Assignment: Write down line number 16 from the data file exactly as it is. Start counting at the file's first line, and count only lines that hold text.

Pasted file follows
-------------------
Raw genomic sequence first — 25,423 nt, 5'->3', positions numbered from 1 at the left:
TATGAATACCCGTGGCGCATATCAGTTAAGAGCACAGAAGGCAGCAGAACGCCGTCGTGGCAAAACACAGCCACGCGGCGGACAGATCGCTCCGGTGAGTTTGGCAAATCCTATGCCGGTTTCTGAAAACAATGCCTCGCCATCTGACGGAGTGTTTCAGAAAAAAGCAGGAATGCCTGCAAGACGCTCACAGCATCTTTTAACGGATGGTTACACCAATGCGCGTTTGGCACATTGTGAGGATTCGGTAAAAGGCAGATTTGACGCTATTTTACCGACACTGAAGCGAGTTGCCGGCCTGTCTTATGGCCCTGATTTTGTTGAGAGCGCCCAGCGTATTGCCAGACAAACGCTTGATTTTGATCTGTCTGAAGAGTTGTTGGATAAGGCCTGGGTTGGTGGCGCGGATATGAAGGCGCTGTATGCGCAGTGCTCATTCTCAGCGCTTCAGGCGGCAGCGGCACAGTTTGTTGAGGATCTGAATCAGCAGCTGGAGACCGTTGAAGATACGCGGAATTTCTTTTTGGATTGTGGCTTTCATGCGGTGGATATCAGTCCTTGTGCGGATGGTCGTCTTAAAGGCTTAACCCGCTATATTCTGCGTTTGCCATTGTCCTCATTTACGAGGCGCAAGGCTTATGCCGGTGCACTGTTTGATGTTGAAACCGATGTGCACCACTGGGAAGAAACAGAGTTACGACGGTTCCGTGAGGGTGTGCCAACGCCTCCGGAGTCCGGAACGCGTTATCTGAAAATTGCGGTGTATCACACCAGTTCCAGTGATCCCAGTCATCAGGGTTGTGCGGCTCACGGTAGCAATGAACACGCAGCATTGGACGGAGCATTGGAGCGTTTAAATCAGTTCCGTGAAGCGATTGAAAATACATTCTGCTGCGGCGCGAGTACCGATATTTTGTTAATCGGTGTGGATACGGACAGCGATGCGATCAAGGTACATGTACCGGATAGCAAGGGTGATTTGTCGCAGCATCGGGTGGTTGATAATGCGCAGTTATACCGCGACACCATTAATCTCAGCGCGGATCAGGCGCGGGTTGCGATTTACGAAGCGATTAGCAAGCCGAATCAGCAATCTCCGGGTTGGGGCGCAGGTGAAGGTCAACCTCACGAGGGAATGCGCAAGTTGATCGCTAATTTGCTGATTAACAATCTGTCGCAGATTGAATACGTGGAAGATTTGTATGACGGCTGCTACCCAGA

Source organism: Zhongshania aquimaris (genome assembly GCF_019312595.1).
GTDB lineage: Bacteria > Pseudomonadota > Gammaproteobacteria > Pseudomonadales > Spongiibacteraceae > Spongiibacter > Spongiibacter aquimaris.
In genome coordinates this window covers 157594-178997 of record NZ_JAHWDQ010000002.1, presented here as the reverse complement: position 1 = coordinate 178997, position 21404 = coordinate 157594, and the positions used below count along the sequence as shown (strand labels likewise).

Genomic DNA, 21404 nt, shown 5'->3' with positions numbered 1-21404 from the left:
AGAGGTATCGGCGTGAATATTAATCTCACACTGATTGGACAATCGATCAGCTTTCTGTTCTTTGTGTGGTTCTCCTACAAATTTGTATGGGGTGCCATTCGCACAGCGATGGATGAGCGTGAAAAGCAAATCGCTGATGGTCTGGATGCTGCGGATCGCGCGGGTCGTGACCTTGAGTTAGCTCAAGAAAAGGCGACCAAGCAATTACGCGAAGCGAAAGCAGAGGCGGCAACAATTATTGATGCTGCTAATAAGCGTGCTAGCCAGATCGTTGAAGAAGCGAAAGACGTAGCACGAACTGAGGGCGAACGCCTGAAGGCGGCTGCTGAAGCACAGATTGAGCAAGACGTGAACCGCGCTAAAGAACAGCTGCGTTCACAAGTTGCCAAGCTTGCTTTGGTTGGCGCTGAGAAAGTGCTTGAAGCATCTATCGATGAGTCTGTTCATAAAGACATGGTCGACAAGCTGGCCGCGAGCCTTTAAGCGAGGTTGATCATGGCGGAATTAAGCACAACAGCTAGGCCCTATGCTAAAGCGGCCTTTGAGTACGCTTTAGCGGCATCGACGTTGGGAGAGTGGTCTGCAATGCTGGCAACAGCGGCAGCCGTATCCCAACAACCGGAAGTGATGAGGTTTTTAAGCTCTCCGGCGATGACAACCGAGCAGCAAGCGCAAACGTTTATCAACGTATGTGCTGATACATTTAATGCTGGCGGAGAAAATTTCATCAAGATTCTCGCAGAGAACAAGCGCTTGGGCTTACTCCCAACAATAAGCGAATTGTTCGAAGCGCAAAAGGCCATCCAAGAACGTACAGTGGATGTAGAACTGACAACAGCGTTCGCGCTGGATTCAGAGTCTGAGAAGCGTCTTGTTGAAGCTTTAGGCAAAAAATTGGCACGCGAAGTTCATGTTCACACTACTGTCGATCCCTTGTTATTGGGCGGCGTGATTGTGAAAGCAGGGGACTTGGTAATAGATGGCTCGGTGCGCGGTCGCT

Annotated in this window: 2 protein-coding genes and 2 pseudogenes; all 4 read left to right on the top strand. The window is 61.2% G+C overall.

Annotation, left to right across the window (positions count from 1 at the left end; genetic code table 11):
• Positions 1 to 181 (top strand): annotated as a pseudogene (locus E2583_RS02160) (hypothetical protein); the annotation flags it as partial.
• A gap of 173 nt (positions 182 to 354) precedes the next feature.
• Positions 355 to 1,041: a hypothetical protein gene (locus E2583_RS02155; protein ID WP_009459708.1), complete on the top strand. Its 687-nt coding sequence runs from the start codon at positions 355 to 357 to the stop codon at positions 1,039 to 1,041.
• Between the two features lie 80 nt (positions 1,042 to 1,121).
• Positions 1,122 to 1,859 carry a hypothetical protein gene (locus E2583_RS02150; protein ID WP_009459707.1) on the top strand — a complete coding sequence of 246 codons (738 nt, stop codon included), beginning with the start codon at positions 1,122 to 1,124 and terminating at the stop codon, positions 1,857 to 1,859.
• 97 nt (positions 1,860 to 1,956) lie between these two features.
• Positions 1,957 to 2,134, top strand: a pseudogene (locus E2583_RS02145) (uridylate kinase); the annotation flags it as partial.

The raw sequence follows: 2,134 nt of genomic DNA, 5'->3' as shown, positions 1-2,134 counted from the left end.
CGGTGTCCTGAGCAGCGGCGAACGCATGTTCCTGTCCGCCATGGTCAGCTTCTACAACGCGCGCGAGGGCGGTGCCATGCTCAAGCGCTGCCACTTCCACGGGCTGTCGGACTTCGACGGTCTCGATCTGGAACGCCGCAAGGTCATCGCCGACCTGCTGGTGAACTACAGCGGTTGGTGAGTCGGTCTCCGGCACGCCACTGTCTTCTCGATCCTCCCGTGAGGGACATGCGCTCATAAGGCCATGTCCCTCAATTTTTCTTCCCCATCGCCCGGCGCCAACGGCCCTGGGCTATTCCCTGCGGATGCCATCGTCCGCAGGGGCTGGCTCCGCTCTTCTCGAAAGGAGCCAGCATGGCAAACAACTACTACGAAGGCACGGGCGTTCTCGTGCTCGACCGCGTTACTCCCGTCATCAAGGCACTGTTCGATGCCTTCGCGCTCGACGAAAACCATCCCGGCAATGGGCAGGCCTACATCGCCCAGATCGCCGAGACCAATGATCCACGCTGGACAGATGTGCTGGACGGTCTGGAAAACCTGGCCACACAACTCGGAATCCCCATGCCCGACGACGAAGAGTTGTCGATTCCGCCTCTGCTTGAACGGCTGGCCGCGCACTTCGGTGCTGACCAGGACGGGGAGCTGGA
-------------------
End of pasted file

• Positions 1,957 to 2,134, top strand: a pseudogene (locus E2583_RS02145) (uridylate kinase); the annotation flags it as partial.